US 2251699 A
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Aug. 5, 1941. E.A. BANscHBAcl-l AUTOMOILE CROSSING BARRIER Filed July 24, 1937 2 Sheets-Sheet l Aug. 5, 1941. E. A. BANscHBAcH 2,251,699
AUTOMOBILE CROSSING BARRIER Filed July 24, 1957 2 Sheets-Sheet 2 Patented Aug. 5, 1941l UNITED STATES PATENT OFFICE AUTOMOBILE CROSSING BARRIER Edward A. Banschbach, Madison, Wis.
Application July 24, 1937, Serial No. 155,421
This invention relates in general to an obstruction in, on or across a roadway, and has more particular reference to a safety gate placed in the pathway of a vehicle and adapted to protect a vehicle and its occupants, and also to prevent them from passing the gate or obstruction when it is in closed position.
An important object of the invention is in the provision of a safety gate or highway obstruction which may be placed in the pathway of a vehicle, such as an automobile, which will arrest and finally stop it without undue violence either to the car or its occupants.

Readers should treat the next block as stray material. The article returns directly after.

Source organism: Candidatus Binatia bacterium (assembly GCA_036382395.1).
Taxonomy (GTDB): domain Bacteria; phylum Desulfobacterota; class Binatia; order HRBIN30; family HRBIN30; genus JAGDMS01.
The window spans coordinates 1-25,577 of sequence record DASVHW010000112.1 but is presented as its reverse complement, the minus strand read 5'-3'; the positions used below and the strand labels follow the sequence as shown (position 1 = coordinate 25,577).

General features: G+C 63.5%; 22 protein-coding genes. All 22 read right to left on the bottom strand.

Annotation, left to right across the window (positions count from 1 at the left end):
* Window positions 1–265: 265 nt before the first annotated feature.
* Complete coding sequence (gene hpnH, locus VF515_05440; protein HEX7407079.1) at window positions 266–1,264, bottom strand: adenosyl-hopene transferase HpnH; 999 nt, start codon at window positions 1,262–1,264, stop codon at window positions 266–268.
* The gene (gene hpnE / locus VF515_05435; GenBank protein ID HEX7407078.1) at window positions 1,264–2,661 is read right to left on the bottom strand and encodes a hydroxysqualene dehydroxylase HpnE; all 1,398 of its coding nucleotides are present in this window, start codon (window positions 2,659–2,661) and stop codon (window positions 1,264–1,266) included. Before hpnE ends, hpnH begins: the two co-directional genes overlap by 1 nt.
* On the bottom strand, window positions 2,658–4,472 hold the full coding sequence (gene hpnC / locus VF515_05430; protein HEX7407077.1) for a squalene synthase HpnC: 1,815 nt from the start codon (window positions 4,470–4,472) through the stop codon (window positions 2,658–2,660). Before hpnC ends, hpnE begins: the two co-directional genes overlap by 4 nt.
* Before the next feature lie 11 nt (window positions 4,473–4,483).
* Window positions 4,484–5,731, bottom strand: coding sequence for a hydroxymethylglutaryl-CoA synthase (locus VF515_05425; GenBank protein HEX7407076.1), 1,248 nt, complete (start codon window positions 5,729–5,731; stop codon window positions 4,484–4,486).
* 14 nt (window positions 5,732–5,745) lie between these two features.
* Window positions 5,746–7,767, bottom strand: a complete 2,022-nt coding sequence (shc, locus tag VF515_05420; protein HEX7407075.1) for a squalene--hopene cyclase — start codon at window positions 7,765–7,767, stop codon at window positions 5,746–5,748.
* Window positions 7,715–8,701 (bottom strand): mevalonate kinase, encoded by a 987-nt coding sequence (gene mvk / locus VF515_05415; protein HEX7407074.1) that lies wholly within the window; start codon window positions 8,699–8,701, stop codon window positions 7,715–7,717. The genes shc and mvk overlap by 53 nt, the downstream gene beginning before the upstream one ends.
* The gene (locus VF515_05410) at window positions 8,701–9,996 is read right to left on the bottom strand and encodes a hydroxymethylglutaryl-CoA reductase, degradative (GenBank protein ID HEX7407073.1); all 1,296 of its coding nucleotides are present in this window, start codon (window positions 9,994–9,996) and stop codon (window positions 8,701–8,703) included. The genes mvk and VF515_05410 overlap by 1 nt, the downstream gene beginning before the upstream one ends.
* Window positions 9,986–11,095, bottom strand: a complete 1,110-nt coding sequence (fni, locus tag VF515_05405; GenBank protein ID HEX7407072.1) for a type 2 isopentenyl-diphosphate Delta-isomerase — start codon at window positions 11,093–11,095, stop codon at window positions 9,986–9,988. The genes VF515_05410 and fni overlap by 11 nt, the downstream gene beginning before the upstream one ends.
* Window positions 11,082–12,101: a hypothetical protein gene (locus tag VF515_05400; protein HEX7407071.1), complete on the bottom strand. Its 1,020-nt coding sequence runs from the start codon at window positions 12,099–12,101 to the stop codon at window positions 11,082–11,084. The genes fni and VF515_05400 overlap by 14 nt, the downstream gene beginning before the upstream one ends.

The invention 'consists funther in the novel construction, combination and arrangement of the several parts.
In the accompanying drawings:
Fig. 1 is an elevation of -a safety gate constructed in accordance with the principles of this invention;
Fig. 2 is a side elevation of the gate;
Fig. 3 is a fragmentary view showing the impact of an automobile front with the flexible roadway barrier;
Fig. 4 is a sectional view of a cable lubricator;
Fig. 5 is a view partly in section of a flexible impact member for the roadway barrier;
Fig. 6 is a perspective oi one end 'support of a flexible roadway barrier;
Fig. 7 is a somewhat diagrammatical representation to show the action of the cables for the barrier of Fig. 6;
Fig. 8 shows a cable operating mechanism for a barrier as shown in Fig. 1;